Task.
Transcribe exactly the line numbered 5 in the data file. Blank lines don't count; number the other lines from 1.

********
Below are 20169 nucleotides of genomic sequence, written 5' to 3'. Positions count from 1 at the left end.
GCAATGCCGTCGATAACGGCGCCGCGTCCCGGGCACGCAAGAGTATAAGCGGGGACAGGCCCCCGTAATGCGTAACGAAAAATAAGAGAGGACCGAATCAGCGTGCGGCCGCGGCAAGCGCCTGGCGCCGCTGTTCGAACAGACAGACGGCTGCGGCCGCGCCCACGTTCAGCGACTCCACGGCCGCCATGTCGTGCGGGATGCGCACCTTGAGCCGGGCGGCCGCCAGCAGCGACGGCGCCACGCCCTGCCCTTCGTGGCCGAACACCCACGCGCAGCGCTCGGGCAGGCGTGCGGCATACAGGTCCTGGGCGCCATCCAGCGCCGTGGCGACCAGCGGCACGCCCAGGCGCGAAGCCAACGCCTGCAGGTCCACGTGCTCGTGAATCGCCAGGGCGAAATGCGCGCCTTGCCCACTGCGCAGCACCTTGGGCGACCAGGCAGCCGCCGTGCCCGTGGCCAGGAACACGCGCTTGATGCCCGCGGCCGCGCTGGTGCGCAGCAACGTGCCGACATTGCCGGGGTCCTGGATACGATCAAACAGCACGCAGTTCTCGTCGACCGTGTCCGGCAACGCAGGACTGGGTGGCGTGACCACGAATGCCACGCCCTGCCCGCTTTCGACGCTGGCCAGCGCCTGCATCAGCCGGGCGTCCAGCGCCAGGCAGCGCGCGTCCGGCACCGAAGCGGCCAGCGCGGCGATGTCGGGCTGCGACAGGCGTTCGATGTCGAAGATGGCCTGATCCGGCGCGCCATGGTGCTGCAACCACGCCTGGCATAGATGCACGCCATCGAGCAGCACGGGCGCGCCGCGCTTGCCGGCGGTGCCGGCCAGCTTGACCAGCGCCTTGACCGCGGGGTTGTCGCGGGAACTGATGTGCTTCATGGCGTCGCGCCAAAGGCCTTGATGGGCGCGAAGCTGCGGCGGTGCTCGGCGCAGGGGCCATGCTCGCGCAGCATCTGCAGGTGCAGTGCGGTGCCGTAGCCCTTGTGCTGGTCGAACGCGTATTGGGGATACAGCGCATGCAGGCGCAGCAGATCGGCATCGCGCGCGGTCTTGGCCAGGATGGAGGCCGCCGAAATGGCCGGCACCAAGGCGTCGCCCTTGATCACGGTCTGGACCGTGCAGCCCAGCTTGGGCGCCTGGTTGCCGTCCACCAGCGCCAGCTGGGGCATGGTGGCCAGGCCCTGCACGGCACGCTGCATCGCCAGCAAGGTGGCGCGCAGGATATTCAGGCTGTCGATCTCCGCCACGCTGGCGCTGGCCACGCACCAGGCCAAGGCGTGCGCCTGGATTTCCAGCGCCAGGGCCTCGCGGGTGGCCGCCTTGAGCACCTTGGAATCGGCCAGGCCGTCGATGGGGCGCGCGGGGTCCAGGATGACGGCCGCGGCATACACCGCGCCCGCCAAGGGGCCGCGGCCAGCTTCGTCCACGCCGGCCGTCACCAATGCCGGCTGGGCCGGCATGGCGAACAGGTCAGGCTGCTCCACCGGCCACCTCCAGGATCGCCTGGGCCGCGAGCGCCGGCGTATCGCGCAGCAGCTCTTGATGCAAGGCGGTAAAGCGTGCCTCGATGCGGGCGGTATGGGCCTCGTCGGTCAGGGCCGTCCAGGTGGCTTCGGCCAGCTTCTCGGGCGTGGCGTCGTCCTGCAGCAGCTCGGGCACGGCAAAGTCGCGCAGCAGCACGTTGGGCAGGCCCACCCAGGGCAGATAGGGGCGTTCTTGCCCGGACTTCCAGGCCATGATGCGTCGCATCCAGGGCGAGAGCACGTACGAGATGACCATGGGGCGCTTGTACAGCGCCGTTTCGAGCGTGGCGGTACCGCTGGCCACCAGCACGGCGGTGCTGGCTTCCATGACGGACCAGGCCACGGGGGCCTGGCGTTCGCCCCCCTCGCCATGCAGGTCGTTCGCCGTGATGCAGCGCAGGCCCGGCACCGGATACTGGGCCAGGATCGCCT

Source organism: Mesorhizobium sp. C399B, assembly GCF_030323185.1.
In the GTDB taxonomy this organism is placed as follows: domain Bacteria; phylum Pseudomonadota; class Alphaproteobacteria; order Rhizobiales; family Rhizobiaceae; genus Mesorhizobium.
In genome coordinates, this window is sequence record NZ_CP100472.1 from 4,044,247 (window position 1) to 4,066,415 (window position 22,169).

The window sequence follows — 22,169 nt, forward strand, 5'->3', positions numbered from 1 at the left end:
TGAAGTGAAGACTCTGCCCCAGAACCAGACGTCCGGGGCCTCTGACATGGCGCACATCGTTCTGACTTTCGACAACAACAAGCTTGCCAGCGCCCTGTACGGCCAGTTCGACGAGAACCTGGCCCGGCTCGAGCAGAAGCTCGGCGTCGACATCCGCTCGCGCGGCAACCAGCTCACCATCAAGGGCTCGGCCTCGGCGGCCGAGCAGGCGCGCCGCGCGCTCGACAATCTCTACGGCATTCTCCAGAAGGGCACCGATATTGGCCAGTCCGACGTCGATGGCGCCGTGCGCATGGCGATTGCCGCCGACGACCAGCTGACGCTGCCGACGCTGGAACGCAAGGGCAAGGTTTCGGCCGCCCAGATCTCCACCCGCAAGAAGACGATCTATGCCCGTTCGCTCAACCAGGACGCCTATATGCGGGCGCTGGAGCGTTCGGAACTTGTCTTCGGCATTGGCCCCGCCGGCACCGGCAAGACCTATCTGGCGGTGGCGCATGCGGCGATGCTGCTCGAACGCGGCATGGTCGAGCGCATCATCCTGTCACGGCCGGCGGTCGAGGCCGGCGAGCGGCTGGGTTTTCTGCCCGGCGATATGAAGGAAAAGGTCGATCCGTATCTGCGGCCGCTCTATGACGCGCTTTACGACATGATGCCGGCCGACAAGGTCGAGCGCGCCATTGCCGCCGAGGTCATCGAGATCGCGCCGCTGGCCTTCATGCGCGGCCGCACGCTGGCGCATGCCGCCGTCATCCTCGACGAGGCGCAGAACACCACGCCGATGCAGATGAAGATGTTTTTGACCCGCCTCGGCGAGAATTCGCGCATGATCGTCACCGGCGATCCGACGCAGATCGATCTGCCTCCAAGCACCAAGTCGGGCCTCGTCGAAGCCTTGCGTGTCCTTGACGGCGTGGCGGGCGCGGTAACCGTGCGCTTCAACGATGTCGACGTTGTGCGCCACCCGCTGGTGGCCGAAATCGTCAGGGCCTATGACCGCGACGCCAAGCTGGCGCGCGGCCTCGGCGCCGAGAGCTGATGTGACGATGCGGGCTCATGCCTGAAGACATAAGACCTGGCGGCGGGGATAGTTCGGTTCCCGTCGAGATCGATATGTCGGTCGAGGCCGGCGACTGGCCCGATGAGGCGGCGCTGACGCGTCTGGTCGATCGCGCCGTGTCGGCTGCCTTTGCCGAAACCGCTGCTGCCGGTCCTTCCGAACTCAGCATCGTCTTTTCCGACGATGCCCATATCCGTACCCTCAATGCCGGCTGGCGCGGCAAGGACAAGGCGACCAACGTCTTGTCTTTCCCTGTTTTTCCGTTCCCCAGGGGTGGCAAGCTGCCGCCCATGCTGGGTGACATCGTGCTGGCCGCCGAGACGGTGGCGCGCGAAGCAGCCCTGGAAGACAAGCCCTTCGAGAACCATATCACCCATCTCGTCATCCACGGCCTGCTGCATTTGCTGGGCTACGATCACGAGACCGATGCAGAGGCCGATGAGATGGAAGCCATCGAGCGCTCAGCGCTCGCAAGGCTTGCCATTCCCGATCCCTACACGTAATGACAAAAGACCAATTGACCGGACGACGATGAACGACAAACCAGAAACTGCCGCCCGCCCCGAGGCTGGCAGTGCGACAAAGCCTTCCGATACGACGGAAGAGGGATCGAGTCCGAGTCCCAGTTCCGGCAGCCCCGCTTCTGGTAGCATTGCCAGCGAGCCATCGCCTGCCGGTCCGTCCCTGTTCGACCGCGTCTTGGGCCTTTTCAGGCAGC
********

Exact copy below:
In genome coordinates, this window is sequence record NZ_CP100472.1 from 4,044,247 (window position 1) to 4,066,415 (window position 22,169).